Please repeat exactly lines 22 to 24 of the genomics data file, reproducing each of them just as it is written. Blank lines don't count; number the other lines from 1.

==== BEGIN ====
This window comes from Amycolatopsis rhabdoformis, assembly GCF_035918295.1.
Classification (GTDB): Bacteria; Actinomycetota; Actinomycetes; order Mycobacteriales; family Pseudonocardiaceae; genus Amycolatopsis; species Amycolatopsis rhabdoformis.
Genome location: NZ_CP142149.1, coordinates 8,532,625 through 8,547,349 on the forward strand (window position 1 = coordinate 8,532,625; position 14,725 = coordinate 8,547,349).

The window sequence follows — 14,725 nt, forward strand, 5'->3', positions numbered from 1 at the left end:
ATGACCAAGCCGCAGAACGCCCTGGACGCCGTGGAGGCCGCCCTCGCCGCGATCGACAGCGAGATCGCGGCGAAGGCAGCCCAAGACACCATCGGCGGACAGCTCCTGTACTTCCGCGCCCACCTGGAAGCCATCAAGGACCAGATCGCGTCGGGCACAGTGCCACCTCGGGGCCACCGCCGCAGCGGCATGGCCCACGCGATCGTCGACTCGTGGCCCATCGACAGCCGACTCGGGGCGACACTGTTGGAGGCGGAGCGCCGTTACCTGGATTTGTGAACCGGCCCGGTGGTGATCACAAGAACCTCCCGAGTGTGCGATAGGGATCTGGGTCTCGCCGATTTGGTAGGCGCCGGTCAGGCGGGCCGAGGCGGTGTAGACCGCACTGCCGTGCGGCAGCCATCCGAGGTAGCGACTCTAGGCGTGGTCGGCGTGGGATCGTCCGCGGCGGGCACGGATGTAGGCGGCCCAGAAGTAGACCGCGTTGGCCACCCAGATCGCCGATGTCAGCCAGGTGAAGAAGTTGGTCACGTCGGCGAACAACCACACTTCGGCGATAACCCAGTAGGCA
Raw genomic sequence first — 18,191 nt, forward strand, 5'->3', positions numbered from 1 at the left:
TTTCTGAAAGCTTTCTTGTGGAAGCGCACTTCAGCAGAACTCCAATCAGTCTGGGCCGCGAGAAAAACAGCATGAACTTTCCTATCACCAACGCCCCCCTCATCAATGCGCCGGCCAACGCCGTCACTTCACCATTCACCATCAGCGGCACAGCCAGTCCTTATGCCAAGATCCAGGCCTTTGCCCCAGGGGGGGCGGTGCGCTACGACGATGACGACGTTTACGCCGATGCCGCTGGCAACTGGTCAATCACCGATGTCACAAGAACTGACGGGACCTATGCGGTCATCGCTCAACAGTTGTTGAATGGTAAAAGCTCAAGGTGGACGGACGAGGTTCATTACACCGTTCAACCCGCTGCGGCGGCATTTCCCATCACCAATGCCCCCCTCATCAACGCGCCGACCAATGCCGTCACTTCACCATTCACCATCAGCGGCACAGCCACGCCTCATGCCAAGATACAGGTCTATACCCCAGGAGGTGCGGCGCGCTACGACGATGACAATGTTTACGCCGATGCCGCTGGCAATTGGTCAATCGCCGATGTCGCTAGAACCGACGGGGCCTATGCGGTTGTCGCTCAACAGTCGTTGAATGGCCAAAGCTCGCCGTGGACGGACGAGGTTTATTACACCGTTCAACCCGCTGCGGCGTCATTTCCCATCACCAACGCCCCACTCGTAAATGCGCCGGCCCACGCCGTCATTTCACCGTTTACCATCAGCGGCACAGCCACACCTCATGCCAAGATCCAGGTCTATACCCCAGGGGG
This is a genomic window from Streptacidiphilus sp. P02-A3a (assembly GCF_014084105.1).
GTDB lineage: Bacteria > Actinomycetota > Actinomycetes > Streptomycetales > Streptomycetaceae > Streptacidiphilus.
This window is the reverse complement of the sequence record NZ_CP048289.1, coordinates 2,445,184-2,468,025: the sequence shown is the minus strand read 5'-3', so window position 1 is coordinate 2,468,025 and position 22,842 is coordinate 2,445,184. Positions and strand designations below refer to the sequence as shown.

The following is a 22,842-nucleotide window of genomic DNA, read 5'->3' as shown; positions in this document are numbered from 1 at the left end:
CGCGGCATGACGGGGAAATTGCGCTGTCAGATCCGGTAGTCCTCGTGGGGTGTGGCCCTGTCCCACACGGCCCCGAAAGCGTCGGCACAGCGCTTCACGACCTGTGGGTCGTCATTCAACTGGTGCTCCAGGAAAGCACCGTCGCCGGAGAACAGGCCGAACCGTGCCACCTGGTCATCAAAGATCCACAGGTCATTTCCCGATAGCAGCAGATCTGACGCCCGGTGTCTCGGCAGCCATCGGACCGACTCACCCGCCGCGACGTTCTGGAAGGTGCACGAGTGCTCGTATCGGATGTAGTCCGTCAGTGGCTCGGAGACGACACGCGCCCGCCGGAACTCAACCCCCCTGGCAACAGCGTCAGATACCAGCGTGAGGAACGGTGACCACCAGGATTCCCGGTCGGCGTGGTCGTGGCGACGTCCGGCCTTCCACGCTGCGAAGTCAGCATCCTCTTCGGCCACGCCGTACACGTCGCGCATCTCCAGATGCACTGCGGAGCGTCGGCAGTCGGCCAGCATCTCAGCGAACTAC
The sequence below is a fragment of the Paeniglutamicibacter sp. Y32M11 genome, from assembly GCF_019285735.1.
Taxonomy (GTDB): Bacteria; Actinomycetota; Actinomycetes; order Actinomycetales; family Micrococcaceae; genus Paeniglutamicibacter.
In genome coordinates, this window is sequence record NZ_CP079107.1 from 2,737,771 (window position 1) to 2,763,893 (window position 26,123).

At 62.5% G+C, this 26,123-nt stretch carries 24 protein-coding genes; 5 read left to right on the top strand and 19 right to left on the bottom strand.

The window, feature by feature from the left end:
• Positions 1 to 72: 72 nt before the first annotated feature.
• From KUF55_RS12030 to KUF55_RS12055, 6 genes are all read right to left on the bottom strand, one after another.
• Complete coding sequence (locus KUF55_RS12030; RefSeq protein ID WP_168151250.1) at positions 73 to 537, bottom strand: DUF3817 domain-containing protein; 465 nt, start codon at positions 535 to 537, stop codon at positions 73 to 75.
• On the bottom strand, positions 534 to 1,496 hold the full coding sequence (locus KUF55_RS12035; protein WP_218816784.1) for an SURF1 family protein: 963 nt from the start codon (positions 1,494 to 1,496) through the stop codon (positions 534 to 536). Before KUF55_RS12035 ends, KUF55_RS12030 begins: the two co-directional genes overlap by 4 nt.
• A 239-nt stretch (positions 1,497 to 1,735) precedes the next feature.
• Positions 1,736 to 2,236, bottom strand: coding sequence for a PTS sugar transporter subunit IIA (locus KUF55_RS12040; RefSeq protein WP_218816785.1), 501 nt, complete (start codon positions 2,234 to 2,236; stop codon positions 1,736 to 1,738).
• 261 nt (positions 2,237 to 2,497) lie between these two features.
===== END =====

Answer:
• A 239-nt stretch (positions 1,497 to 1,735) precedes the next feature.
• Positions 1,736 to 2,236, bottom strand: coding sequence for a PTS sugar transporter subunit IIA (locus KUF55_RS12040; RefSeq protein WP_218816785.1), 501 nt, complete (start codon positions 2,234 to 2,236; stop codon positions 1,736 to 1,738).
• 261 nt (positions 2,237 to 2,497) lie between these two features.